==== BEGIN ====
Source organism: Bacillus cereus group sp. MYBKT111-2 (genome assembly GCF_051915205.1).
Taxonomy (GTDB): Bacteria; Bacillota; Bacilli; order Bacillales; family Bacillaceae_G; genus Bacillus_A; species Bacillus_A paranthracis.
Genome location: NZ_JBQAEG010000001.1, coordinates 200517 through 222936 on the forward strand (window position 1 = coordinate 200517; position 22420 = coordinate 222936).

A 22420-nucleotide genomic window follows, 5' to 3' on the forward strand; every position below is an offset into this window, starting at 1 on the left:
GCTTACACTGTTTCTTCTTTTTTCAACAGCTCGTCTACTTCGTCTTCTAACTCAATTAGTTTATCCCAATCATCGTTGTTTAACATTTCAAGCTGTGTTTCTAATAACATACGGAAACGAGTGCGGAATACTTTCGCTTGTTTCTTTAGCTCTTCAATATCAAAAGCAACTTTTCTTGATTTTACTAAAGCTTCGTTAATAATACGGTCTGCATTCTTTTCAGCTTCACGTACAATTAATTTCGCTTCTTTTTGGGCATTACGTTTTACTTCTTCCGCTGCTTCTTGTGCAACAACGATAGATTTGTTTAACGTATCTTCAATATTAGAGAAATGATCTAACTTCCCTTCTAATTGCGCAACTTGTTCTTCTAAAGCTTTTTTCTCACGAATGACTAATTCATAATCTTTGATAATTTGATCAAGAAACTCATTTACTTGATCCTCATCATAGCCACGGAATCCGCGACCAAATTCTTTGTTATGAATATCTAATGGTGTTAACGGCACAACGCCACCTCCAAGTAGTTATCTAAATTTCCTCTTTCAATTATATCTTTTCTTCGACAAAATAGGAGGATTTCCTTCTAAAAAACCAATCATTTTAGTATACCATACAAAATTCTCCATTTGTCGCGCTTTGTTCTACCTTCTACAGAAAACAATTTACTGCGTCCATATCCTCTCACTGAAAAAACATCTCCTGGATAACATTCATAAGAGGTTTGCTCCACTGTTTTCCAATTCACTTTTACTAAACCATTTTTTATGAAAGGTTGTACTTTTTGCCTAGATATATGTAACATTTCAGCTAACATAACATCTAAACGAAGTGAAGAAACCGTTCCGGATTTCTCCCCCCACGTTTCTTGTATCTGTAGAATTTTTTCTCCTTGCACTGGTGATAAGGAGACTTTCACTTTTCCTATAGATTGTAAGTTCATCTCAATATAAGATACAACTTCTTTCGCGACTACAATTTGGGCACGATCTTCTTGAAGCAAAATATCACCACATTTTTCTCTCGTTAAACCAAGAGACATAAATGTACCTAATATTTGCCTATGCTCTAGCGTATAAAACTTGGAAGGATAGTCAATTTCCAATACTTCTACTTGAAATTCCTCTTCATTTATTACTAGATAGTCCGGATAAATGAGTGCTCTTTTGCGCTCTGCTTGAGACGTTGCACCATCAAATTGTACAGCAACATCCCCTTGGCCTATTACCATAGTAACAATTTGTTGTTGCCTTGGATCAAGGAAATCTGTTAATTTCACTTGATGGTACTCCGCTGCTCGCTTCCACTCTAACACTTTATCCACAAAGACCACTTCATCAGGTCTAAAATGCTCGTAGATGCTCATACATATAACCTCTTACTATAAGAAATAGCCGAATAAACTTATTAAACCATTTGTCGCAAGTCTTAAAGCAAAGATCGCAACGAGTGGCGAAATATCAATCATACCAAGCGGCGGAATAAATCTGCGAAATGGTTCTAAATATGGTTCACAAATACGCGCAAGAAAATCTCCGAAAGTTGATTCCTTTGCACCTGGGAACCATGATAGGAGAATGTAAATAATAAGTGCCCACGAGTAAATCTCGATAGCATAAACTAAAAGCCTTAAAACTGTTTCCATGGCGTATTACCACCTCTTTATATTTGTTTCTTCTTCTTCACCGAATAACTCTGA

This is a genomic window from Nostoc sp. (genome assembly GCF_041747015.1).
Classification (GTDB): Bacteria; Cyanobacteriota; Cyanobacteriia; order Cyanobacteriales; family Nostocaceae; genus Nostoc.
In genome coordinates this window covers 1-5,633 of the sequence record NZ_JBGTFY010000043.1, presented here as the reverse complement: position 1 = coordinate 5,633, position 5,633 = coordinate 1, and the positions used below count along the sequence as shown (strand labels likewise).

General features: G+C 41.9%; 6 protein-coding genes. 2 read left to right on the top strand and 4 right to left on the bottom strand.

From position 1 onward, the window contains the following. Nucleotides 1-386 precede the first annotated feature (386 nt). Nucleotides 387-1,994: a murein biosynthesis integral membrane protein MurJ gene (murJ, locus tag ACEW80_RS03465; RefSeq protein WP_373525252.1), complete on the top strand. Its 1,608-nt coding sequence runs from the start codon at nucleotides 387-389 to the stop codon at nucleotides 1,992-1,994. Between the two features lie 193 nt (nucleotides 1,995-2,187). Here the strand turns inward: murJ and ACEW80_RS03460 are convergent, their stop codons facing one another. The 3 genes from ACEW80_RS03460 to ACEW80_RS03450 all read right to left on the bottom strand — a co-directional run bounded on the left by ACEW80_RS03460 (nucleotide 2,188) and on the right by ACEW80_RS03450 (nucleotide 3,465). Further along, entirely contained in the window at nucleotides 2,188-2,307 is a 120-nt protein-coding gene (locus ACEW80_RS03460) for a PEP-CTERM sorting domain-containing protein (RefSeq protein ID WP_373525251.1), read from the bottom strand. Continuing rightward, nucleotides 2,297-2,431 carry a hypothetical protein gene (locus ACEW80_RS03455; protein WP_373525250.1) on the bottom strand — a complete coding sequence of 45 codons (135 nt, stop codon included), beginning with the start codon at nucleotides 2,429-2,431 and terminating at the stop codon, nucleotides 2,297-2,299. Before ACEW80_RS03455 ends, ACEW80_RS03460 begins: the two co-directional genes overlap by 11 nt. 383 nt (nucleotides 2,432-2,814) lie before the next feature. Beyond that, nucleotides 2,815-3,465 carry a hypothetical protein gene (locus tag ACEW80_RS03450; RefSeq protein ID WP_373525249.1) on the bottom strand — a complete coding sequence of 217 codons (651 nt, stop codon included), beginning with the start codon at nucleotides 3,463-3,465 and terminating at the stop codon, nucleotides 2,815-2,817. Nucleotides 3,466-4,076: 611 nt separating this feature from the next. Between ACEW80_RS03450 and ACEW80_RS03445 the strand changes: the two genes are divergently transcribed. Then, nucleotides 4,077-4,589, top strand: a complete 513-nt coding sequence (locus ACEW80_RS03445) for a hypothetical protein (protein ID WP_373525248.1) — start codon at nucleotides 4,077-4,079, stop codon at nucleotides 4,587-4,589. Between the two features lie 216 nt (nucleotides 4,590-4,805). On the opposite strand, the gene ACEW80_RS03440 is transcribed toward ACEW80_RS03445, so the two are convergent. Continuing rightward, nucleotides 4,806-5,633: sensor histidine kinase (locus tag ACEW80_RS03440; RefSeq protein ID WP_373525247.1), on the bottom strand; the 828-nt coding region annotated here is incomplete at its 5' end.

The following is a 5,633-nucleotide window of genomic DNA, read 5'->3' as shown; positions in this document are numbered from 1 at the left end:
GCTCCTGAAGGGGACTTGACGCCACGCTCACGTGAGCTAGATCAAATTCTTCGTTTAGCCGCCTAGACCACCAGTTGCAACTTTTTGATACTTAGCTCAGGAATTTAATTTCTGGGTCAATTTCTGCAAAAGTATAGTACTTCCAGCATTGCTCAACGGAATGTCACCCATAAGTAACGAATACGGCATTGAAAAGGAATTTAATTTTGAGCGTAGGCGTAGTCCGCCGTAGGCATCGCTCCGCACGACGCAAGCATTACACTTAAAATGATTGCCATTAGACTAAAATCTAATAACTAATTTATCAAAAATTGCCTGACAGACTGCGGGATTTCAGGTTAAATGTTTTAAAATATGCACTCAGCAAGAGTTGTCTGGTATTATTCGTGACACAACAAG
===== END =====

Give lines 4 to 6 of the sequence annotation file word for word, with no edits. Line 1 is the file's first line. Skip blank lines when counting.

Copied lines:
A 22420-nucleotide genomic window follows, 5' to 3' on the forward strand; every position below is an offset into this window, starting at 1 on the left:
GCTTACACTGTTTCTTCTTTTTTCAACAGCTCGTCTACTTCGTCTTCTAACTCAATTAGTTTATCCCAATCATCGTTGTTTAACATTTCAAGCTGTGTTTCTAATAACATACGGAAACGAGTGCGGAATACTTTCGCTTGTTTCTTTAGCTCTTCAATATCAAAAGCAACTTTTCTTGATTTTACTAAAGCTTCGTTAATAATACGGTCTGCATTCTTTTCAGCTTCACGTACAATTAATTTCGCTTCTTTTTGGGCATTACGTTTTACTTCTTCCGCTGCTTCTTGTGCAACAACGATAGATTTGTTTAACGTATCTTCAATATTAGAGAAATGATCTAACTTCCCTTCTAATTGCGCAACTTGTTCTTCTAAAGCTTTTTTCTCACGAATGACTAATTCATAATCTTTGATAATTTGATCAAGAAACTCATTTACTTGATCCTCATCATAGCCACGGAATCCGCGACCAAATTCTTTGTTATGAATATCTAATGGTGTTAACGGCACAACGCCACCTCCAAGTAGTTATCTAAATTTCCTCTTTCAATTATATCTTTTCTTCGACAAAATAGGAGGATTTCCTTCTAAAAAACCAATCATTTTAGTATACCATACAAAATTCTCCATTTGTCGCGCTTTGTTCTACCTTCTACAGAAAACAATTTACTGCGTCCATATCCTCTCACTGAAAAAACATCTCCTGGATAACATTCATAAGAGGTTTGCTCCACTGTTTTCCAATTCACTTTTACTAAACCATTTTTTATGAAAGGTTGTACTTTTTGCCTAGATATATGTAACATTTCAGCTAACATAACATCTAAACGAAGTGAAGAAACCGTTCCGGATTTCTCCCCCCACGTTTCTTGTATCTGTAGAATTTTTTCTCCTTGCACTGGTGATAAGGAGACTTTCACTTTTCCTATAGATTGTAAGTTCATCTCAATATAAGATACAACTTCTTTCGCGACTACAATTTGGGCACGATCTTCTTGAAGCAAAATATCACCACATTTTTCTCTCGTTAAACCAAGAGACATAAATGTACCTAATATTTGCCTATGCTCTAGCGTATAAAACTTGGAAGGATAGTCAATTTCCAATACTTCTACTTGAAATTCCTCTTCATTTATTACTAGATAGTCCGGATAAATGAGTGCTCTTTTGCGCTCTGCTTGAGACGTTGCACCATCAAATTGTACAGCAACATCCCCTTGGCCTATTACCATAGTAACAATTTGTTGTTGCCTTGGATCAAGGAAATCTGTTAATTTCACTTGATGGTACTCCGCTGCTCGCTTCCACTCTAACACTTTATCCACAAAGACCACTTCATCAGGTCTAAAATGCTCGTAGATGCTCATACATATAACCTCTTACTATAAGAAATAGCCGAATAAACTTATTAAACCATTTGTCGCAAGTCTTAAAGCAAAGATCGCAACGAGTGGCGAAATATCAATCATACCAAGCGGCGGAATAAATCTGCGAAATGGTTCTAAATATGGTTCACAAATACGCGCAAGAAAATCTCCGAAAGTTGATTCCTTTGCACCTGGGAACCATGATAGGAGAATGTAAATAATAAGTGCCCACGAGTAAATCTCGATAGCATAAACTAAAAGCCTTAAAACTGTTTCCATGGCGTATTACCACCTCTTTATATTTGTTTCTTCTTCTTCACCGAATAACTCTGA

This is a genomic window from Nostoc sp. (genome assembly GCF_041747015.1).